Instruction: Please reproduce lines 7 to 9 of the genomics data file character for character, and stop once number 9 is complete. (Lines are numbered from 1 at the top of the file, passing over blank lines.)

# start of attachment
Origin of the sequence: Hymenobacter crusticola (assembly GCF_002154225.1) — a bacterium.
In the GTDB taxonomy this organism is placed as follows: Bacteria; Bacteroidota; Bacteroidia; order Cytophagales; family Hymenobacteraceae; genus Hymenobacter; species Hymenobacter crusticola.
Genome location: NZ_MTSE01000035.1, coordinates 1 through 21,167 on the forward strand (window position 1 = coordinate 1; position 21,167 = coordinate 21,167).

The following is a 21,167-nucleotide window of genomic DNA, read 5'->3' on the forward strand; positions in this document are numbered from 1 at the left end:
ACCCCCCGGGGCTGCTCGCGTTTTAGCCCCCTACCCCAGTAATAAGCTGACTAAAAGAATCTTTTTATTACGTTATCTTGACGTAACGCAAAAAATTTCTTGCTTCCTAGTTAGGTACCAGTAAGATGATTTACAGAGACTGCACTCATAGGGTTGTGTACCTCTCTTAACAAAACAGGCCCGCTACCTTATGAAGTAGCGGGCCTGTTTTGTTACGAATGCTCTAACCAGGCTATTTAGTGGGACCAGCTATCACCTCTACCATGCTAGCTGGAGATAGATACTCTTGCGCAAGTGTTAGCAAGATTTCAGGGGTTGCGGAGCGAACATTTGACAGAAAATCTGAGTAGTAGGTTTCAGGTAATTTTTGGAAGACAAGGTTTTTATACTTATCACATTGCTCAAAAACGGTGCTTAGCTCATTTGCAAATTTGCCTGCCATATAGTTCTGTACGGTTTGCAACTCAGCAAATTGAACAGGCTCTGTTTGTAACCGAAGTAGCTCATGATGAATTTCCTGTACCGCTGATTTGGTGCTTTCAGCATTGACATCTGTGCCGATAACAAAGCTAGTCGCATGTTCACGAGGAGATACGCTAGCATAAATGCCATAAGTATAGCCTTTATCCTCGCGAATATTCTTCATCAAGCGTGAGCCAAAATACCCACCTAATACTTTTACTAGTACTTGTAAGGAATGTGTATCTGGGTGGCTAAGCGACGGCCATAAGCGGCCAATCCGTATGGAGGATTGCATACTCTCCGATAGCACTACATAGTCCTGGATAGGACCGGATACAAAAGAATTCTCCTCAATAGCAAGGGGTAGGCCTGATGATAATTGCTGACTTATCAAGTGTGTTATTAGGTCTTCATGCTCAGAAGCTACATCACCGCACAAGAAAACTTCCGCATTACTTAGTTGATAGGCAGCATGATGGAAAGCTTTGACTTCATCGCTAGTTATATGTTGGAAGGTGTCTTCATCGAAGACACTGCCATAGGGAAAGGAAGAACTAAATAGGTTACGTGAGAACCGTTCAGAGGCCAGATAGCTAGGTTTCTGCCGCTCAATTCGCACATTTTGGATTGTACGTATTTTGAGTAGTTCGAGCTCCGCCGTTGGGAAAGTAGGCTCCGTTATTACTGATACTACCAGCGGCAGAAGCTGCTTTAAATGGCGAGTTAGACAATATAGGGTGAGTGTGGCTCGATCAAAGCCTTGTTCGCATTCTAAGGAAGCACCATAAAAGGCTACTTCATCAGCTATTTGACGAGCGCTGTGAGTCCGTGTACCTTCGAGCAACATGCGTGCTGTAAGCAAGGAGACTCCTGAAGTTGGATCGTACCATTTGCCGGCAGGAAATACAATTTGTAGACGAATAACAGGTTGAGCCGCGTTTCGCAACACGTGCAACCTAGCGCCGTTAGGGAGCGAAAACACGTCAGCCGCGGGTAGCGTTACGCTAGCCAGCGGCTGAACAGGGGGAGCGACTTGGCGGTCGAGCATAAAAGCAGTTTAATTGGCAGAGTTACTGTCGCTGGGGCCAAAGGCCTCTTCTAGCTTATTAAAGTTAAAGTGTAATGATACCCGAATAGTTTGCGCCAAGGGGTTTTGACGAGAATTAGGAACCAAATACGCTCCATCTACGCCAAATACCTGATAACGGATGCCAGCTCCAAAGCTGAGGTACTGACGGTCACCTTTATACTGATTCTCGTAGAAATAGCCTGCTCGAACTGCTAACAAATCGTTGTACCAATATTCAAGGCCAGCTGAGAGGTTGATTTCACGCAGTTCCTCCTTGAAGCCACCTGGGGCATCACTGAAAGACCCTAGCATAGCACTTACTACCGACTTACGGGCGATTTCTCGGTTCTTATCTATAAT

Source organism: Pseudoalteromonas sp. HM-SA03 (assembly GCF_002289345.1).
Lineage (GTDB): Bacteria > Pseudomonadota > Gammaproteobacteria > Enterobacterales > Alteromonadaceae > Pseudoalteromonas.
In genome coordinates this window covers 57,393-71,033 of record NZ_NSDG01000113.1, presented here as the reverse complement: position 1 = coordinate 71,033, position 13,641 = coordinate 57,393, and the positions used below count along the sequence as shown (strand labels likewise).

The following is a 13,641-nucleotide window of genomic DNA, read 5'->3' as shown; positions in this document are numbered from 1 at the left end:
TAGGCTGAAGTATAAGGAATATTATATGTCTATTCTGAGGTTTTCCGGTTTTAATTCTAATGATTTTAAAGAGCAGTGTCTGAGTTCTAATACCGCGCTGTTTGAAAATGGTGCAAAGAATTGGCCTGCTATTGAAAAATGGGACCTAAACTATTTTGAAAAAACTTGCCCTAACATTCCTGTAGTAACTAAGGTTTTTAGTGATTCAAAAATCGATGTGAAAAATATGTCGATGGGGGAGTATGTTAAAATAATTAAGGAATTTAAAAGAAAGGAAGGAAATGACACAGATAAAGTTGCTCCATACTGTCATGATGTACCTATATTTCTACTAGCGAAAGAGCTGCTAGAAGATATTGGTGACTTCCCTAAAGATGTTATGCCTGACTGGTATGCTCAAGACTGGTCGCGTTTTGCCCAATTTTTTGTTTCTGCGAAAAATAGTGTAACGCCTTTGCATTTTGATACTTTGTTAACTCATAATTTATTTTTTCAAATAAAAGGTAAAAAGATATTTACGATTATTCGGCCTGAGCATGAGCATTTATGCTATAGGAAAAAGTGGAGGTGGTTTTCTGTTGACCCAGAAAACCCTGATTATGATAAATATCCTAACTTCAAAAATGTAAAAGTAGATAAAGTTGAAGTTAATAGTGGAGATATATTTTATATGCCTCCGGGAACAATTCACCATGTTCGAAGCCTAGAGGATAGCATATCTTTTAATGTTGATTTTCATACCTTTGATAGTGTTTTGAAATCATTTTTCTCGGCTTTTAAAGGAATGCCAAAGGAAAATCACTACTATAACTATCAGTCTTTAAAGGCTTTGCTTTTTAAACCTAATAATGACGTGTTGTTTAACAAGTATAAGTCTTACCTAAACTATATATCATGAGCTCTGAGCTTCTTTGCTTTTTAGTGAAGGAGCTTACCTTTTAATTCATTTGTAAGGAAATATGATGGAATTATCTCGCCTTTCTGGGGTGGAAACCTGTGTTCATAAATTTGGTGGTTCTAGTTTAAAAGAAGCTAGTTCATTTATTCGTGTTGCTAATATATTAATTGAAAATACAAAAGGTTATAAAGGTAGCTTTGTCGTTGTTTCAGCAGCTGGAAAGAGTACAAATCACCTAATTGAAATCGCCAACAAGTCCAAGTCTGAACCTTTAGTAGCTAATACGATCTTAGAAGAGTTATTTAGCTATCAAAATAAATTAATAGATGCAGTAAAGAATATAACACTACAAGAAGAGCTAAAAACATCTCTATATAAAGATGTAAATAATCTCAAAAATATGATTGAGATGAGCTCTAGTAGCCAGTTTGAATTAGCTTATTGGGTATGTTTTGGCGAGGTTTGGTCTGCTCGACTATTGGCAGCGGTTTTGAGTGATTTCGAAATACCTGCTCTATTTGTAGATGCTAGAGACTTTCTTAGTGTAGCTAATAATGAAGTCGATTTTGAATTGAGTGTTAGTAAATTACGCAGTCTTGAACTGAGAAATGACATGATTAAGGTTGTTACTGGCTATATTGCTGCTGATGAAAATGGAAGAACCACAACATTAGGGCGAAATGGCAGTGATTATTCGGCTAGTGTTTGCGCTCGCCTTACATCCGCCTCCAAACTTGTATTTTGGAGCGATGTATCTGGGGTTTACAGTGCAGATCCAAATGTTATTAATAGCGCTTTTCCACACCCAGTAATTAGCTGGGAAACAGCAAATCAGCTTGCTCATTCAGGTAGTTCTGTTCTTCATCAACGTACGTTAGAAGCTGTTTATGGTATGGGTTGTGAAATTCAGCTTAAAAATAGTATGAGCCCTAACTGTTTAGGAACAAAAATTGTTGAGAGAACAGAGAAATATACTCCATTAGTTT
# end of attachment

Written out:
Lineage (GTDB): Bacteria > Pseudomonadota > Gammaproteobacteria > Enterobacterales > Alteromonadaceae > Pseudoalteromonas.
In genome coordinates this window covers 57,393-71,033 of record NZ_NSDG01000113.1, presented here as the reverse complement: position 1 = coordinate 71,033, position 13,641 = coordinate 57,393, and the positions used below count along the sequence as shown (strand labels likewise).

The following is a 13,641-nucleotide window of genomic DNA, read 5'->3' as shown; positions in this document are numbered from 1 at the left end: